Sunday, June 29, 2008

A sobering week ending with some great quotes from Ansell Adams, of landscape photography fame

Drawing to Painting classes have ended on the high note of a 3 hr. session. This time we went from drawing to painting. I chose acrylics and apples...

The "sobering" I referred to was that on Thurs. while heading to Queenstown to pick up Riley [old friend and companion of Dougal and I who moved back to Canada a yr. ago, and was in Dougal's class at school, and is back for a holiday] the brakes on my camper truck totally failed at Wanaka's only round-about. Yip, no warning! However as a long time Land Cruiser affectionardo I've always maintained they're a vehicle that is best driven smoothly, and this is what saved-the-day - not driving full-tilt into any situations.

Anyway I switched vehicles and had a lovely drive in sun and snow to pick up Riley.

My New Zealand landscape photography close friend and mentor Roger is in the US at the moment, and he found a DVD all about Ansell Adams (1902 - 1984) the famous US landscape photographer, and he's just emailed me some of Ansell's inspiring quotes...

Love is a seeking for a way of life one that cannot be followed alone, the resonance of spiritual and physical things.

Friendship is another form of love, more passive perhaps, but full of transmission and acceptance of things like thunderclouds and grass and the clean granite of reality.

Art is both love and friendship and understanding, a desire to give, it is not a charity that is the giving of things, it is more than tenderness that it is the giving of beauty, the turning out to the light of the inner fold of the spirit. It is a recreation on another plane of the realities of the realities of the world, the tragic and wonderful realities of earth and men and all the interrelations of these.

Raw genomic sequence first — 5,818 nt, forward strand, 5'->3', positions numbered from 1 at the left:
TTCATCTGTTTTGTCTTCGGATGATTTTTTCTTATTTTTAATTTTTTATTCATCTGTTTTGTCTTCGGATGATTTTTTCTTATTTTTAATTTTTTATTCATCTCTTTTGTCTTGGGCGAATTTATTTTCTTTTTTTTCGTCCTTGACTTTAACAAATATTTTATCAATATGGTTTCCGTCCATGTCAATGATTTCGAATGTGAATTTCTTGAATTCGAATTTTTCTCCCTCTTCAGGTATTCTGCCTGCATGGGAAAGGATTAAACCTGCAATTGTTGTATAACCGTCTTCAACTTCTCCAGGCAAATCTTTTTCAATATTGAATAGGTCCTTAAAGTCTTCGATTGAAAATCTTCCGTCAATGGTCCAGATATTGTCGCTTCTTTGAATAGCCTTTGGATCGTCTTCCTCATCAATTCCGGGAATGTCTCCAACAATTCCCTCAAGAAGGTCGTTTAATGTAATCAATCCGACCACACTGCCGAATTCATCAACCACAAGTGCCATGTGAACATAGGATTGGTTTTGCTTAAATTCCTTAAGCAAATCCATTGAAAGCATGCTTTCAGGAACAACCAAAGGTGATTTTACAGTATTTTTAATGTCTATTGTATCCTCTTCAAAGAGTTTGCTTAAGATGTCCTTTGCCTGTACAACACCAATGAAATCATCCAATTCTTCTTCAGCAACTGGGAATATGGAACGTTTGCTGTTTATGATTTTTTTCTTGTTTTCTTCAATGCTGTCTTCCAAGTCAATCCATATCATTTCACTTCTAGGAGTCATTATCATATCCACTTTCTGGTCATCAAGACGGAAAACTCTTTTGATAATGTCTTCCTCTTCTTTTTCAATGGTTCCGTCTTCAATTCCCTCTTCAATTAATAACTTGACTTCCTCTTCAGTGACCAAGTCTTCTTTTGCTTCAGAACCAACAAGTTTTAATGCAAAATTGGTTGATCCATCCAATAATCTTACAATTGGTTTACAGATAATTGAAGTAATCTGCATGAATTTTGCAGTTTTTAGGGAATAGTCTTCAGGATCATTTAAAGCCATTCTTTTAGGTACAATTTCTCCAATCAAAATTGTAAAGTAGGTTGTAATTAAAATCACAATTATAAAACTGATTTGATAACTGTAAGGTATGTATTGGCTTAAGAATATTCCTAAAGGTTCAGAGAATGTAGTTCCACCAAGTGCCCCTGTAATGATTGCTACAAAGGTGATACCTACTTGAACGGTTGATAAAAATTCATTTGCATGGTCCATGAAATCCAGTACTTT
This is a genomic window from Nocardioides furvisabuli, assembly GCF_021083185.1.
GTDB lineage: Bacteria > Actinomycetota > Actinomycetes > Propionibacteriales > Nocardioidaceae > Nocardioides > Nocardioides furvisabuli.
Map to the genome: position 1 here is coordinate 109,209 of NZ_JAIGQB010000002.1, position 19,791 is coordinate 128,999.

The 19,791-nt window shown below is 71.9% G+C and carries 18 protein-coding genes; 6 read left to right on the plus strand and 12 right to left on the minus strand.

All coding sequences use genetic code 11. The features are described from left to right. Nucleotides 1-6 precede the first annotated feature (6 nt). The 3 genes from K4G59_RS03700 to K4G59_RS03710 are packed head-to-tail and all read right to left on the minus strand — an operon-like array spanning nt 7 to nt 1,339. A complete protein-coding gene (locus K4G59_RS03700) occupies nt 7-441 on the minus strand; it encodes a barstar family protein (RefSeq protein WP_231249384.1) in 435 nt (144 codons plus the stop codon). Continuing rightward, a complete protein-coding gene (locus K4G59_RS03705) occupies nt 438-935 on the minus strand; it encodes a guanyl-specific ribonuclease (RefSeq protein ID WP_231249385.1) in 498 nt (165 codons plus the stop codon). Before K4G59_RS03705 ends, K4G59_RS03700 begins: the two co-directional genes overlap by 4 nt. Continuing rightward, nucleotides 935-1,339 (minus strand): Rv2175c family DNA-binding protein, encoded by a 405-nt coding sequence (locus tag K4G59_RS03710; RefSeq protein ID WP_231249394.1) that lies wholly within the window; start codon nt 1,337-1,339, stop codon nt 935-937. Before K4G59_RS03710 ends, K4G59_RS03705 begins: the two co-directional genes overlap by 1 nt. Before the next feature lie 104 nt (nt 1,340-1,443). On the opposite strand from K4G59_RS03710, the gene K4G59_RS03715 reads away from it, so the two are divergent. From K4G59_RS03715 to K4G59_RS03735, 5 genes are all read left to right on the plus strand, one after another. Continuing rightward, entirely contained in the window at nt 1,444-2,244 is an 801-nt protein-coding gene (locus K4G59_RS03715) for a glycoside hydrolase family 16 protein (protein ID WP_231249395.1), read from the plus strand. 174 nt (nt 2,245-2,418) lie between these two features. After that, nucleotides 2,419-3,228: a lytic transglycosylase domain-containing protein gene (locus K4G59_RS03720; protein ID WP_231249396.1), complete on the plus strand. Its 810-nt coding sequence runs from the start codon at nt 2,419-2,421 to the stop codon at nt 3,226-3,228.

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Sunday, June 22, 2008

Another landscape photo, twinkly eyes and dancing shoes

The Lindis pass has got to be one of the most photographed landscapes in New Zealand, and if you include snow tussock in the criteria it would be number one. I've certainly fallen prey many times to the stunning sunset photography opportunities and taken a few competent shots, but today returning from a family birthday party in Twizel I've got some shots I hope are a bit less typical - I certainly prefer this one over my past efforts...

The party was to celebrate my cousin Malcolm's 70th birthday. He's very well known and respected in the Twizel community, so it was a big "do", and it was a good opportunity to exercise my portrait skills. He's one I like - Malcolm's sister Deirdre is in the background, and this is her grand daughter in the foreground...

She's quite a dancer and we were captivated by this, her smile and shoes...

The shoes...
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Sunday, June 15, 2008

Lost souls in the landscape

After a taste of skiing a few weeks back and now none I could be forgiven for behaving like a lost soul, but at the least the weather has been warm, but we're overdue for some inversions and low cloud, and maybe that'll present itself this week as a high pressure system builds and moves onto southern New Zealand.